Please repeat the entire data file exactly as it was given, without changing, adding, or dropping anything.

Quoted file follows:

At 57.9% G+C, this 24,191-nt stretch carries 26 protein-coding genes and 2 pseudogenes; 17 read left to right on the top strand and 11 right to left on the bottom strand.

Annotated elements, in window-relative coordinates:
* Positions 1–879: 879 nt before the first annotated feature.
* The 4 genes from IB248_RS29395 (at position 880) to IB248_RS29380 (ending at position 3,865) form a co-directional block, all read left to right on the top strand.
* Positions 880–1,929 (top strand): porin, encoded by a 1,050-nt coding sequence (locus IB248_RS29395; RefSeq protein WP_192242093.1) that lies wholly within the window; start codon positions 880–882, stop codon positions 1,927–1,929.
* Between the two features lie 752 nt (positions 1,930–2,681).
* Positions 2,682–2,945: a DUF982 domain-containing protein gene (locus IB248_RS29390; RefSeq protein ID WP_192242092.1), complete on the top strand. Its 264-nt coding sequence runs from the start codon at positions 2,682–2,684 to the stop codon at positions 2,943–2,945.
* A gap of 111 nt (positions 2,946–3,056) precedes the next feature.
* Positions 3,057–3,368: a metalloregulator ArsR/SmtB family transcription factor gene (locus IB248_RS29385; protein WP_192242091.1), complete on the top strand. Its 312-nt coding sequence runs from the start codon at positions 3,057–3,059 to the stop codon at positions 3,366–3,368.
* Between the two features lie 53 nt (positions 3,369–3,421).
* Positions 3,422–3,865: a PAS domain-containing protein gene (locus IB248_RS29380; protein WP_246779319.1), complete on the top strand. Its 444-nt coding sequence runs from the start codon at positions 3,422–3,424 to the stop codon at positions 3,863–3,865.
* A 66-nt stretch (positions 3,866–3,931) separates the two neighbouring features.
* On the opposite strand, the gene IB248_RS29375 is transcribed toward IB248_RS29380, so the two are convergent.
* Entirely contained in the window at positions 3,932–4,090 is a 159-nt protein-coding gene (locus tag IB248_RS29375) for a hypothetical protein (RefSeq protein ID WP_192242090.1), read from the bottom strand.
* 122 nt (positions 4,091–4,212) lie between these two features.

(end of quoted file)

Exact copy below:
At 57.9% G+C, this 24,191-nt stretch carries 26 protein-coding genes and 2 pseudogenes; 17 read left to right on the top strand and 11 right to left on the bottom strand.

Annotated elements, in window-relative coordinates:
* Positions 1–879: 879 nt before the first annotated feature.
* The 4 genes from IB248_RS29395 (at position 880) to IB248_RS29380 (ending at position 3,865) form a co-directional block, all read left to right on the top strand.
* Positions 880–1,929 (top strand): porin, encoded by a 1,050-nt coding sequence (locus IB248_RS29395; RefSeq protein WP_192242093.1) that lies wholly within the window; start codon positions 880–882, stop codon positions 1,927–1,929.
* Between the two features lie 752 nt (positions 1,930–2,681).
* Positions 2,682–2,945: a DUF982 domain-containing protein gene (locus IB248_RS29390; RefSeq protein ID WP_192242092.1), complete on the top strand. Its 264-nt coding sequence runs from the start codon at positions 2,682–2,684 to the stop codon at positions 2,943–2,945.
* A gap of 111 nt (positions 2,946–3,056) precedes the next feature.
* Positions 3,057–3,368: a metalloregulator ArsR/SmtB family transcription factor gene (locus IB248_RS29385; protein WP_192242091.1), complete on the top strand. Its 312-nt coding sequence runs from the start codon at positions 3,057–3,059 to the stop codon at positions 3,366–3,368.
* Between the two features lie 53 nt (positions 3,369–3,421).
* Positions 3,422–3,865: a PAS domain-containing protein gene (locus IB248_RS29380; protein WP_246779319.1), complete on the top strand. Its 444-nt coding sequence runs from the start codon at positions 3,422–3,424 to the stop codon at positions 3,863–3,865.
* A 66-nt stretch (positions 3,866–3,931) separates the two neighbouring features.
* On the opposite strand, the gene IB248_RS29375 is transcribed toward IB248_RS29380, so the two are convergent.
* Entirely contained in the window at positions 3,932–4,090 is a 159-nt protein-coding gene (locus tag IB248_RS29375) for a hypothetical protein (RefSeq protein ID WP_192242090.1), read from the bottom strand.
* 122 nt (positions 4,091–4,212) lie between these two features.